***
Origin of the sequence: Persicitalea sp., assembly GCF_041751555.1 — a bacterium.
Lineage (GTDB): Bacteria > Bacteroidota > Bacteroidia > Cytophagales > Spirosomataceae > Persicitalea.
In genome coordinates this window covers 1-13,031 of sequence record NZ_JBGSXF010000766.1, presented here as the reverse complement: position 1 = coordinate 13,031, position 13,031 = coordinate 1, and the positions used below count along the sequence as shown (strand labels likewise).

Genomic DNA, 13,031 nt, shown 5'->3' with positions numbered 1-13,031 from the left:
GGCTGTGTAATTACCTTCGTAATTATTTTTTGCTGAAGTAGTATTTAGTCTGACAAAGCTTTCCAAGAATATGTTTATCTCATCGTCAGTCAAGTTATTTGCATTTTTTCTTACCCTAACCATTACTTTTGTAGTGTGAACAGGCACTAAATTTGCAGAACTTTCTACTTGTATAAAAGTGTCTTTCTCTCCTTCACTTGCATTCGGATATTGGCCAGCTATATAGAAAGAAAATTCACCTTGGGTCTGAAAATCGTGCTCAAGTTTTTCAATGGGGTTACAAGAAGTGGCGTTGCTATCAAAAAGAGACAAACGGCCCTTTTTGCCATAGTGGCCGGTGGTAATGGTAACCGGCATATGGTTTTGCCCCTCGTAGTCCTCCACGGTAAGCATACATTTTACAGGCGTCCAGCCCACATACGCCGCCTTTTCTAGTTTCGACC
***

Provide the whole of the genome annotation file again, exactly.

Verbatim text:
Origin of the sequence: Persicitalea sp., assembly GCF_041751555.1 — a bacterium.
Lineage (GTDB): Bacteria > Bacteroidota > Bacteroidia > Cytophagales > Spirosomataceae > Persicitalea.
In genome coordinates this window covers 1-13,031 of sequence record NZ_JBGSXF010000766.1, presented here as the reverse complement: position 1 = coordinate 13,031, position 13,031 = coordinate 1, and the positions used below count along the sequence as shown (strand labels likewise).

Genomic DNA, 13,031 nt, shown 5'->3' with positions numbered 1-13,031 from the left:
GGCTGTGTAATTACCTTCGTAATTATTTTTTGCTGAAGTAGTATTTAGTCTGACAAAGCTTTCCAAGAATATGTTTATCTCATCGTCAGTCAAGTTATTTGCATTTTTTCTTACCCTAACCATTACTTTTGTAGTGTGAACAGGCACTAAATTTGCAGAACTTTCTACTTGTATAAAAGTGTCTTTCTCTCCTTCACTTGCATTCGGATATTGGCCAGCTATATAGAAAGAAAATTCACCTTGGGTCTGAAAATCGTGCTCAAGTTTTTCAATGGGGTTACAAGAAGTGGCGTTGCTATCAAAAAGAGACAAACGGCCCTTTTTGCCATAGTGGCCGGTGGTAATGGTAACCGGCATATGGTTTTGCCCCTCGTAGTCCTCCACGGTAAGCATACATTTTACAGGCGTCCAGCCCACATACGCCGCCTTTTCTAGTTTCGACC